LOS ANGELES —
LeBron James has only been a part of the Los Angeles Lakers for 19 months. The West Coast is a late stop on an NBA odyssey that already yielded rings, trophies and innumerable indelible moments in Cleveland and Miami.
Yet when this venerated franchise needed a leader to honor a legend during one of the most traumatic times in its history, James took the microphone and stood alone in a golden spotlight at Staples Center on Friday night.
Five days after Kobe Bryant died in a helicopter crash, the simple eloquence of James’ words left most of the arena cheering through tears.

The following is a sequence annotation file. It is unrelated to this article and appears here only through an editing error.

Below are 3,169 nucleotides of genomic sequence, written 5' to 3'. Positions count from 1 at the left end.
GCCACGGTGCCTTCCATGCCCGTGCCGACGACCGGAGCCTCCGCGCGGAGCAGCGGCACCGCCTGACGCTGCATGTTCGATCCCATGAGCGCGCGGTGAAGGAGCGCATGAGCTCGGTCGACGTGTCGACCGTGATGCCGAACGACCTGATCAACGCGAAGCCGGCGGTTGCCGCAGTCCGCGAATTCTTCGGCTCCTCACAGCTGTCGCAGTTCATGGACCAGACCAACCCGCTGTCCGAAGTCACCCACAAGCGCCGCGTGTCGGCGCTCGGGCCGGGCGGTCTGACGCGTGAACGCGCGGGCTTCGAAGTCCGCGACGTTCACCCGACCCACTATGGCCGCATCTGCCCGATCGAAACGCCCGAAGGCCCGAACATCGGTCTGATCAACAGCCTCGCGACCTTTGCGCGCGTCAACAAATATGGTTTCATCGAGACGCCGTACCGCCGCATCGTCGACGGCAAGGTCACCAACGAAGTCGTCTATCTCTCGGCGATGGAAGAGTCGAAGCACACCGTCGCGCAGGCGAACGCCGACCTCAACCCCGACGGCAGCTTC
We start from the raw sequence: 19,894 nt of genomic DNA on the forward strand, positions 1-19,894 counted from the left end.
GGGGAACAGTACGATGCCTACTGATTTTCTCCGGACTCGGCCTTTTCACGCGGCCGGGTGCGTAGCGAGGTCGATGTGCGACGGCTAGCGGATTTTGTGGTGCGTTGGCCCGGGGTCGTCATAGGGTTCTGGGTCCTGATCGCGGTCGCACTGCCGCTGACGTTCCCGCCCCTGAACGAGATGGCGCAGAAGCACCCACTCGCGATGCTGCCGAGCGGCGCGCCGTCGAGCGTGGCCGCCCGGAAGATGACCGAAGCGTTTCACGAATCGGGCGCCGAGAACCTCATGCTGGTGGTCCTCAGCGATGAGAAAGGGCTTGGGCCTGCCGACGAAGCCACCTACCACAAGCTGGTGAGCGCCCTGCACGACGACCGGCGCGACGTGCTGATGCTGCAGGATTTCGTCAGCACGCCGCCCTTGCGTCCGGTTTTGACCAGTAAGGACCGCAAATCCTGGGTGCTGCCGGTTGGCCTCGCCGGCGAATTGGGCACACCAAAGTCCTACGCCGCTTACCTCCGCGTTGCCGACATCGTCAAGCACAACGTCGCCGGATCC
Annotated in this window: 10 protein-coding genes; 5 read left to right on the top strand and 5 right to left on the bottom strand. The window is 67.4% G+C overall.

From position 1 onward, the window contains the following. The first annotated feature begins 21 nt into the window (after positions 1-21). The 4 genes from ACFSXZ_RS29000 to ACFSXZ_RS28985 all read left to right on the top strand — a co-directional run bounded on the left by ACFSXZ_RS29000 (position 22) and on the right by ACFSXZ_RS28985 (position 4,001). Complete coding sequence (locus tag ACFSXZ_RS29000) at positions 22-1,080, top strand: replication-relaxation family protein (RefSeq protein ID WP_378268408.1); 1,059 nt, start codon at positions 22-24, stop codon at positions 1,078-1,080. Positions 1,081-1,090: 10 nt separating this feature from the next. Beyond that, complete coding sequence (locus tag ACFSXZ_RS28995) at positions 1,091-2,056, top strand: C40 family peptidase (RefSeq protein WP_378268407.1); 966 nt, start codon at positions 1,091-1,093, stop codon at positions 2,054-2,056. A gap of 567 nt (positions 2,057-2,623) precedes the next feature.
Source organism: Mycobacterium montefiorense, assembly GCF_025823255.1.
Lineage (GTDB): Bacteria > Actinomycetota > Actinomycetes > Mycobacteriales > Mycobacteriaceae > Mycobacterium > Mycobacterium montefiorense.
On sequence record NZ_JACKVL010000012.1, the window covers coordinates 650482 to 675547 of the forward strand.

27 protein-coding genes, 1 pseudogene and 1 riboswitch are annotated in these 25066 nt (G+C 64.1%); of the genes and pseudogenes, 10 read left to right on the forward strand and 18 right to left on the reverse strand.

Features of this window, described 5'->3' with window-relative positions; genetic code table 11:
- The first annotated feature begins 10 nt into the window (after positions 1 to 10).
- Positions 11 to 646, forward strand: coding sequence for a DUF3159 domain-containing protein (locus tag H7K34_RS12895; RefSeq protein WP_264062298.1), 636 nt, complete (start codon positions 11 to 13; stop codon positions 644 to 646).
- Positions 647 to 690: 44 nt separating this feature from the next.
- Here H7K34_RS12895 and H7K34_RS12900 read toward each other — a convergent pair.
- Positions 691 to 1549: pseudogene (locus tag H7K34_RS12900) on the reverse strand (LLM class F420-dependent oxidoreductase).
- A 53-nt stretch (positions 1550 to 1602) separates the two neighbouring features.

In just four minutes, LeBron’s speech captured the melancholy mood of a city while suggesting it’s both possible and necessary to move on after unthinkable tragedy.
“As I look around this arena, we’re all grieving,” James said. “We’re all hurt. We’re all heartbroken. But when we’re going through things like this, the best thing you can do is lean on the shoulders of your family.”
Cleveland might be James’ home, but a part of him is now permanently purple and gold.
After James’ heart, humor and empathy commanded the arena Bryant essentially built, he tore down any lingering skepticism among the Lakers’ vast fan base about whether LeBron could truly be embraced by LA.
A fan-fueled, 13-year rivalry between Bryant and James for overall NBA supremacy left many Lakers lovers viewing LeBron’s move west with skepticism, even after Bryant hailed the decision.
When James stepped forward a